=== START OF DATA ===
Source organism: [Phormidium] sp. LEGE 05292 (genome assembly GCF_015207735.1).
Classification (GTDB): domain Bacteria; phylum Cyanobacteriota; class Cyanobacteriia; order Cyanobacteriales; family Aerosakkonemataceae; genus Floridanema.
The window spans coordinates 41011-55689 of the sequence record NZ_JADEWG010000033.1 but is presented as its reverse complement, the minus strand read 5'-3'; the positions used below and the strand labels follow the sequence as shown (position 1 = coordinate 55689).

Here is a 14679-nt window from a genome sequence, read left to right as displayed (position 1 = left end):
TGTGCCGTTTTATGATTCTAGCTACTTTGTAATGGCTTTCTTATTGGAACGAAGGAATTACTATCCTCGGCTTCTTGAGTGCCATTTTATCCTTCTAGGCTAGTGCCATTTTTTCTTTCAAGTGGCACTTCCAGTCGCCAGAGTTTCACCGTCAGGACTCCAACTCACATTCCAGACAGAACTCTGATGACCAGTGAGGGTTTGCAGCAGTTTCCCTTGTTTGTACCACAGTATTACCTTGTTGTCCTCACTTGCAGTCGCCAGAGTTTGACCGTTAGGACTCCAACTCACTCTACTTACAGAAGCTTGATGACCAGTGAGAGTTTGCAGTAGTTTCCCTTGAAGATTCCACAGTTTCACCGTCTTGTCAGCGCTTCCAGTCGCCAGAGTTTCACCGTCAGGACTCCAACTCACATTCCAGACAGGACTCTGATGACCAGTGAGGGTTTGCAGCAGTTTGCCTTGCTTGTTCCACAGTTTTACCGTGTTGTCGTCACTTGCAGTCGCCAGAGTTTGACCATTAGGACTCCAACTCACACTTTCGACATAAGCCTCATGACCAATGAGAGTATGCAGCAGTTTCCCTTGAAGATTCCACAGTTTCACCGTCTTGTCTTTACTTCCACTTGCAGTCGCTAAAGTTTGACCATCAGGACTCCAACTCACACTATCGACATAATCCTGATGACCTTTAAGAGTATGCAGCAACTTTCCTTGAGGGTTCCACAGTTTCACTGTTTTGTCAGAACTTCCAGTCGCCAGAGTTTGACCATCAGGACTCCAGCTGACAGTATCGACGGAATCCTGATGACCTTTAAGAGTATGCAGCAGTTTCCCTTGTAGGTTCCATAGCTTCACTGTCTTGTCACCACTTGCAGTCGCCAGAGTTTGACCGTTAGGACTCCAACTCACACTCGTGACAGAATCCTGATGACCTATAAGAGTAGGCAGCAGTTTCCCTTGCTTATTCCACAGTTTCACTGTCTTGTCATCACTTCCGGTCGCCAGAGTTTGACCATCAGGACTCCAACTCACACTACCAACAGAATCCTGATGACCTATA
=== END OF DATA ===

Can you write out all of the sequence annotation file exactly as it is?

Source organism: [Phormidium] sp. LEGE 05292 (genome assembly GCF_015207735.1).
Classification (GTDB): domain Bacteria; phylum Cyanobacteriota; class Cyanobacteriia; order Cyanobacteriales; family Aerosakkonemataceae; genus Floridanema.
The window spans coordinates 41011-55689 of the sequence record NZ_JADEWG010000033.1 but is presented as its reverse complement, the minus strand read 5'-3'; the positions used below and the strand labels follow the sequence as shown (position 1 = coordinate 55689).

Here is a 14679-nt window from a genome sequence, read left to right as displayed (position 1 = left end):
TGTGCCGTTTTATGATTCTAGCTACTTTGTAATGGCTTTCTTATTGGAACGAAGGAATTACTATCCTCGGCTTCTTGAGTGCCATTTTATCCTTCTAGGCTAGTGCCATTTTTTCTTTCAAGTGGCACTTCCAGTCGCCAGAGTTTCACCGTCAGGACTCCAACTCACATTCCAGACAGAACTCTGATGACCAGTGAGGGTTTGCAGCAGTTTCCCTTGTTTGTACCACAGTATTACCTTGTTGTCCTCACTTGCAGTCGCCAGAGTTTGACCGTTAGGACTCCAACTCACTCTACTTACAGAAGCTTGATGACCAGTGAGAGTTTGCAGTAGTTTCCCTTGAAGATTCCACAGTTTCACCGTCTTGTCAGCGCTTCCAGTCGCCAGAGTTTCACCGTCAGGACTCCAACTCACATTCCAGACAGGACTCTGATGACCAGTGAGGGTTTGCAGCAGTTTGCCTTGCTTGTTCCACAGTTTTACCGTGTTGTCGTCACTTGCAGTCGCCAGAGTTTGACCATTAGGACTCCAACTCACACTTTCGACATAAGCCTCATGACCAATGAGAGTATGCAGCAGTTTCCCTTGAAGATTCCACAGTTTCACCGTCTTGTCTTTACTTCCACTTGCAGTCGCTAAAGTTTGACCATCAGGACTCCAACTCACACTATCGACATAATCCTGATGACCTTTAAGAGTATGCAGCAACTTTCCTTGAGGGTTCCACAGTTTCACTGTTTTGTCAGAACTTCCAGTCGCCAGAGTTTGACCATCAGGACTCCAGCTGACAGTATCGACGGAATCCTGATGACCTTTAAGAGTATGCAGCAGTTTCCCTTGTAGGTTCCATAGCTTCACTGTCTTGTCACCACTTGCAGTCGCCAGAGTTTGACCGTTAGGACTCCAACTCACACTCGTGACAGAATCCTGATGACCTATAAGAGTAGGCAGCAGTTTCCCTTGCTTATTCCACAGTTTCACTGTCTTGTCATCACTTCCGGTCGCCAGAGTTTGACCATCAGGACTCCAACTCACACTACCAACAGAATCCTGATGACCTATA